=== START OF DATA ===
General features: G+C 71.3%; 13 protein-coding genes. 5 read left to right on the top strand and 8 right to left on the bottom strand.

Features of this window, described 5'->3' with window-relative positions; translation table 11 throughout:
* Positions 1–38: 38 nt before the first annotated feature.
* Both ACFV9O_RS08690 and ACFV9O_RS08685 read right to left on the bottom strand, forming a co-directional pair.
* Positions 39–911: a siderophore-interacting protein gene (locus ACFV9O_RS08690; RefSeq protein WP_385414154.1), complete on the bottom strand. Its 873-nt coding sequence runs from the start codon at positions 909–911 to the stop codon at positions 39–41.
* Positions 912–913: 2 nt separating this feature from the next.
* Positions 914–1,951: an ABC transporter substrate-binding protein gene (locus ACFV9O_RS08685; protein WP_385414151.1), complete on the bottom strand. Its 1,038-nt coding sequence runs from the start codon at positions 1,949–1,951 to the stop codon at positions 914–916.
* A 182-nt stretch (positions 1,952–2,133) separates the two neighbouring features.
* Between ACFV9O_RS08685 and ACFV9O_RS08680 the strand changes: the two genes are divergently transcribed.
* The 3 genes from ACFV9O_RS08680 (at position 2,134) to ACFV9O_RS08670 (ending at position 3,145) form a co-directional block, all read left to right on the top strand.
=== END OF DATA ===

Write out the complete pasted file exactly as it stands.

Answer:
General features: G+C 71.3%; 13 protein-coding genes. 5 read left to right on the top strand and 8 right to left on the bottom strand.

Features of this window, described 5'->3' with window-relative positions; translation table 11 throughout:
* Positions 1–38: 38 nt before the first annotated feature.
* Both ACFV9O_RS08690 and ACFV9O_RS08685 read right to left on the bottom strand, forming a co-directional pair.
* Positions 39–911: a siderophore-interacting protein gene (locus ACFV9O_RS08690; RefSeq protein WP_385414154.1), complete on the bottom strand. Its 873-nt coding sequence runs from the start codon at positions 909–911 to the stop codon at positions 39–41.
* Positions 912–913: 2 nt separating this feature from the next.
* Positions 914–1,951: an ABC transporter substrate-binding protein gene (locus ACFV9O_RS08685; protein WP_385414151.1), complete on the bottom strand. Its 1,038-nt coding sequence runs from the start codon at positions 1,949–1,951 to the stop codon at positions 914–916.
* A 182-nt stretch (positions 1,952–2,133) separates the two neighbouring features.
* Between ACFV9O_RS08685 and ACFV9O_RS08680 the strand changes: the two genes are divergently transcribed.
* The 3 genes from ACFV9O_RS08680 (at position 2,134) to ACFV9O_RS08670 (ending at position 3,145) form a co-directional block, all read left to right on the top strand.